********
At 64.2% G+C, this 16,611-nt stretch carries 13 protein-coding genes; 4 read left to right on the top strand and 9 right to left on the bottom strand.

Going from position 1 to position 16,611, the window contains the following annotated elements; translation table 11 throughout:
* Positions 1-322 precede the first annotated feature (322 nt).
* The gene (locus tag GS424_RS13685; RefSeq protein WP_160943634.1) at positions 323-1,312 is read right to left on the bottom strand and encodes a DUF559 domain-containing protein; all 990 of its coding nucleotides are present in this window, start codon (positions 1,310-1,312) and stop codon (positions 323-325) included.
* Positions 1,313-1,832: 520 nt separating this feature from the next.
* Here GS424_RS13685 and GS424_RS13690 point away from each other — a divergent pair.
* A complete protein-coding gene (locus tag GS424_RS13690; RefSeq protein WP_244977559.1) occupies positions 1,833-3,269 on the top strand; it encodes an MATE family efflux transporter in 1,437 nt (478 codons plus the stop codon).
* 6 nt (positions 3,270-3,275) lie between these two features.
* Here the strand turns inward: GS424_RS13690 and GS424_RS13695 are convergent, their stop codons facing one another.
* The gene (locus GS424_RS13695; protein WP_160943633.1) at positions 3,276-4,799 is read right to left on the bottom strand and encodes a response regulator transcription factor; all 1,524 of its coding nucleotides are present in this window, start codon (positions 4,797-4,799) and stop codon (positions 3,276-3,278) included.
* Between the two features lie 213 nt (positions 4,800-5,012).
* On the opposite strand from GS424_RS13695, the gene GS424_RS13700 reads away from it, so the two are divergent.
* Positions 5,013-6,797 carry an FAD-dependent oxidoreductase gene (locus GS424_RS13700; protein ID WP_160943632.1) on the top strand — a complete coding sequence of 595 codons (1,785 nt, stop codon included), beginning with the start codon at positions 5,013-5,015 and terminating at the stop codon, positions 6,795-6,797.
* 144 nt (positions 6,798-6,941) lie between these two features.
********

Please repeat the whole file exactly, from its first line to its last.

At 64.2% G+C, this 16,611-nt stretch carries 13 protein-coding genes; 4 read left to right on the top strand and 9 right to left on the bottom strand.

Going from position 1 to position 16,611, the window contains the following annotated elements; translation table 11 throughout:
* Positions 1-322 precede the first annotated feature (322 nt).
* The gene (locus tag GS424_RS13685; RefSeq protein WP_160943634.1) at positions 323-1,312 is read right to left on the bottom strand and encodes a DUF559 domain-containing protein; all 990 of its coding nucleotides are present in this window, start codon (positions 1,310-1,312) and stop codon (positions 323-325) included.
* Positions 1,313-1,832: 520 nt separating this feature from the next.
* Here GS424_RS13685 and GS424_RS13690 point away from each other — a divergent pair.
* A complete protein-coding gene (locus tag GS424_RS13690; RefSeq protein WP_244977559.1) occupies positions 1,833-3,269 on the top strand; it encodes an MATE family efflux transporter in 1,437 nt (478 codons plus the stop codon).
* 6 nt (positions 3,270-3,275) lie between these two features.
* Here the strand turns inward: GS424_RS13690 and GS424_RS13695 are convergent, their stop codons facing one another.
* The gene (locus GS424_RS13695; protein WP_160943633.1) at positions 3,276-4,799 is read right to left on the bottom strand and encodes a response regulator transcription factor; all 1,524 of its coding nucleotides are present in this window, start codon (positions 4,797-4,799) and stop codon (positions 3,276-3,278) included.
* Between the two features lie 213 nt (positions 4,800-5,012).
* On the opposite strand from GS424_RS13695, the gene GS424_RS13700 reads away from it, so the two are divergent.
* Positions 5,013-6,797 carry an FAD-dependent oxidoreductase gene (locus GS424_RS13700; protein ID WP_160943632.1) on the top strand — a complete coding sequence of 595 codons (1,785 nt, stop codon included), beginning with the start codon at positions 5,013-5,015 and terminating at the stop codon, positions 6,795-6,797.
* 144 nt (positions 6,798-6,941) lie between these two features.